Author: Michel de Montaigne and Tim Parks
Publisher: Notting Hill Editions
Michel Eyquem de Montaigne, the 16th-century French philosopher, popularised the genre of the essay form, a versatile style of writing celebrated by independent publisher Notting Hill Editions.
Montaigne’s influence is seen in the works of some of the greatest essayists of all time including Hazlitt, Bacon, Descartes, Asimov and possibly even Shakespeare. Montaigne would come to be recognised as embodying, perhaps better than any other author of his time, the spirit of freely entertaining doubt that began to emerge at that time.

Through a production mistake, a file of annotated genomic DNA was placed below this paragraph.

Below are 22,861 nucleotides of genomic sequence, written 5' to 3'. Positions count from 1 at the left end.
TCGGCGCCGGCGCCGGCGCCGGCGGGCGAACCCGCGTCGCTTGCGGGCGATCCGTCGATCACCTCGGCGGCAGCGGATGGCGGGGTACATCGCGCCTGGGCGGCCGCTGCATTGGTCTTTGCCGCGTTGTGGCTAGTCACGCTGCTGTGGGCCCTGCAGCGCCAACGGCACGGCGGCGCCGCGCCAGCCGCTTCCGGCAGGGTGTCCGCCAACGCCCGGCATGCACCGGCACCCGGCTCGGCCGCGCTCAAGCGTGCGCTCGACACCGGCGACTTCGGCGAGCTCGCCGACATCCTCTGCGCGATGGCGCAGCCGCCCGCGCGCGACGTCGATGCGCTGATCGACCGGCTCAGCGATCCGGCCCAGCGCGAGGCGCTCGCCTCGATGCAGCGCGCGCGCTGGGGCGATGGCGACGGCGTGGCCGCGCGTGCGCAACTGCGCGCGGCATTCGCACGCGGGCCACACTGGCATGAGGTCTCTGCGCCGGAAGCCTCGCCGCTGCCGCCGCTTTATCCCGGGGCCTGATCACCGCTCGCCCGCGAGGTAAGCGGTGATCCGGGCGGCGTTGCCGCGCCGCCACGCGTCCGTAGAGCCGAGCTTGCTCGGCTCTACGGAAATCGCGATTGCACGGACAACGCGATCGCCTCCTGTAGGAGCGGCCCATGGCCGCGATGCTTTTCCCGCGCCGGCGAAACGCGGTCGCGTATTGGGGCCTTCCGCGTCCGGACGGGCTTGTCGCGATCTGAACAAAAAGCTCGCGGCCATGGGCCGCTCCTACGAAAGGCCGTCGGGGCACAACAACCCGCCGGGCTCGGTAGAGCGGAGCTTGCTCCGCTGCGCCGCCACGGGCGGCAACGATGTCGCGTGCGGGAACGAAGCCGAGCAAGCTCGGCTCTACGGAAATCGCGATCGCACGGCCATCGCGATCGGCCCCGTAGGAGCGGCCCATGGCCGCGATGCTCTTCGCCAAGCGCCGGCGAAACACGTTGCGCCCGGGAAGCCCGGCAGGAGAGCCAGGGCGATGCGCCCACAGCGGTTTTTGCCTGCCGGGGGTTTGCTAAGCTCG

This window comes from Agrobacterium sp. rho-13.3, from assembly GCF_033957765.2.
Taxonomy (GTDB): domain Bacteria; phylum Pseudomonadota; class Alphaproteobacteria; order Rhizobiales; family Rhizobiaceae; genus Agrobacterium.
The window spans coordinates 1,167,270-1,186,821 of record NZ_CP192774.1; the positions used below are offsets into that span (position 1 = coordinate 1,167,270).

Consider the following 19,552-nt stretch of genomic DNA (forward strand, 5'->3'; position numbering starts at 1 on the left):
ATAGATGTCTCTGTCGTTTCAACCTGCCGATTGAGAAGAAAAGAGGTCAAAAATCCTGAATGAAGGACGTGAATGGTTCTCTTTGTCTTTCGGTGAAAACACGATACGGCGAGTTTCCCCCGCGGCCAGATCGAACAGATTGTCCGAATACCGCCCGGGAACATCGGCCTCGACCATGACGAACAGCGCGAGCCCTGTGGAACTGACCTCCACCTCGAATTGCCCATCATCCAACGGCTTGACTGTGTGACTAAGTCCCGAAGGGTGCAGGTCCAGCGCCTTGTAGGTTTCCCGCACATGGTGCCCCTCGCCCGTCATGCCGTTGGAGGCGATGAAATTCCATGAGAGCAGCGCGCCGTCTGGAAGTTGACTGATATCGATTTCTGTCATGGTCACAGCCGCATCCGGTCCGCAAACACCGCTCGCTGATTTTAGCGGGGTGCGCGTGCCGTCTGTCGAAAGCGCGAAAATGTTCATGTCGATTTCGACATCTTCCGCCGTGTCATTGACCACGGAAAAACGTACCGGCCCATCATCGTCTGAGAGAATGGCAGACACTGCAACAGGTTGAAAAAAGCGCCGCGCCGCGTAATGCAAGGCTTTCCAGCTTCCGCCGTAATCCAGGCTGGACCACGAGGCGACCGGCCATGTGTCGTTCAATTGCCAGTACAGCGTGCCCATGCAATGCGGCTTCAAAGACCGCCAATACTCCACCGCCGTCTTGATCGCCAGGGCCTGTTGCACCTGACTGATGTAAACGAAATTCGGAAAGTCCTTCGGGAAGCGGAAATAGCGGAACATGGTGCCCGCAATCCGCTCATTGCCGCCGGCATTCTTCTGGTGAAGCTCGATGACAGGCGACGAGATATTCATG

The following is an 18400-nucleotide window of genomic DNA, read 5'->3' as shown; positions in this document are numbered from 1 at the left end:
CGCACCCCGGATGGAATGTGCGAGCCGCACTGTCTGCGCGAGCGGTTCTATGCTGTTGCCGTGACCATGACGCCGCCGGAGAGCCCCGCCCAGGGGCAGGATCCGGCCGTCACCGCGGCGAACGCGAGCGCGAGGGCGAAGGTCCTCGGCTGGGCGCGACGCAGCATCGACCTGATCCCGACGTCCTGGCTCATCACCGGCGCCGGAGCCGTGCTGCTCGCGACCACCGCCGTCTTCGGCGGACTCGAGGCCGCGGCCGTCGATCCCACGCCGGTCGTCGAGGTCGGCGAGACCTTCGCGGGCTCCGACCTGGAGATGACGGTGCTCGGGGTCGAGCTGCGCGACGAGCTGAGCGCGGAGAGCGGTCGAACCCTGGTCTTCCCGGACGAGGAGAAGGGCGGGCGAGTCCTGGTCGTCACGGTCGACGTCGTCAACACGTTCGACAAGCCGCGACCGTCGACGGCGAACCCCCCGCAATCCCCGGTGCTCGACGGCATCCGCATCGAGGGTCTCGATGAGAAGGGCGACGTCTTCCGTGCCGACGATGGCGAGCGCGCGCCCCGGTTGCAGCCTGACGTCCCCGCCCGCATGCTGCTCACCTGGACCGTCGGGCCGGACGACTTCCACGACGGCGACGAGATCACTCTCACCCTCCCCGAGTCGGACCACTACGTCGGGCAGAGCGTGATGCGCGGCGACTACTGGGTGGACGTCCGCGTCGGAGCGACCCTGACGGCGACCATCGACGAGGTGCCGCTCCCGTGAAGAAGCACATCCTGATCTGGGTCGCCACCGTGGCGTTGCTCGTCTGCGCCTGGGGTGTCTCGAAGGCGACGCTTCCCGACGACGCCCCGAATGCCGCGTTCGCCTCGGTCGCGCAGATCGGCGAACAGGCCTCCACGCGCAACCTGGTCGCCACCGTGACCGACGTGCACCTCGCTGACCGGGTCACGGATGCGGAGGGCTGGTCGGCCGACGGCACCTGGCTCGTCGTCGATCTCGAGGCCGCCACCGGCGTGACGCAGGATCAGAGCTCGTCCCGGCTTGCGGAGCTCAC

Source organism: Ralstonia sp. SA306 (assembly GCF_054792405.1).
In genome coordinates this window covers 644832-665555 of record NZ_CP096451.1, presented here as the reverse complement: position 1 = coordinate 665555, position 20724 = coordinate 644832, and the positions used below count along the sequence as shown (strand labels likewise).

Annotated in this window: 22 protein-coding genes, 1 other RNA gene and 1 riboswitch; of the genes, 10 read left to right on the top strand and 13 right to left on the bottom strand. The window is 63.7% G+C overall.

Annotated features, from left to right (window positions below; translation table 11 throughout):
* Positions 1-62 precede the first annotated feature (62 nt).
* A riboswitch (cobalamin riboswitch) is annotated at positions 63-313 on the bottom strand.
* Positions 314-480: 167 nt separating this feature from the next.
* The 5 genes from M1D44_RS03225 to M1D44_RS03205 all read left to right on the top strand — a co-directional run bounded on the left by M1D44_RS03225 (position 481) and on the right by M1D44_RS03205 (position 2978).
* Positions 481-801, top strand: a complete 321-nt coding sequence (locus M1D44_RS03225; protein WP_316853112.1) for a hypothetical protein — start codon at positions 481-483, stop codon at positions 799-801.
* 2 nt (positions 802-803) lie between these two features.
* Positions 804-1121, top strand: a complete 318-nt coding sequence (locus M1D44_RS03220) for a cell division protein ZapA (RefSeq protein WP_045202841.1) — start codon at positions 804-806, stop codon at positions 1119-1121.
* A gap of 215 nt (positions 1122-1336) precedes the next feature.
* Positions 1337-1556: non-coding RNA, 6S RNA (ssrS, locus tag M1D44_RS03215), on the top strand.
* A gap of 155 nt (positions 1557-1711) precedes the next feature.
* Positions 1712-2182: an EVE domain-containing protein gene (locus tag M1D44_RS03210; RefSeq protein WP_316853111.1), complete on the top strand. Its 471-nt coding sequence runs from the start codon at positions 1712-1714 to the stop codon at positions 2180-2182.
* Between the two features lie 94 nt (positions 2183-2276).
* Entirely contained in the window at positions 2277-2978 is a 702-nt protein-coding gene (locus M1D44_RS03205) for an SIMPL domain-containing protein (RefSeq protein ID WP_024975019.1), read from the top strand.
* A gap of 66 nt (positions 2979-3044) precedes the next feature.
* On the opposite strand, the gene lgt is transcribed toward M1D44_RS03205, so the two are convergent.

"The appeal has continued unabated through the centuries, largely because his investigations are not merely random; they all centre on one great question which concerns us all: how does one live?" Sarah Bakewell - The Guardian
In this collection, Montaigne ponders the great and small questions of life and subjects as diverse as education, fear, reading and death. Throughout his essays he attempts to reach a deeper understanding of himself and, in so doing, he touches on the greater human condition. His natural curiosity for life shines through in his lively, at times rambling, pieces and the charm of his writing continues to captivate modern readers. Montaigne indicates a direction western thinking could have taken and alas didn't.
"Montaigne suggests a way that Western thought might still have taken, not based on information, idealism or concepts of progress. He is perhaps the last writer who gathers together the vast wisdom of antiquity and, entirely ignoring Christianity, seeks to seduce us toward a happier way of life." Tim Parks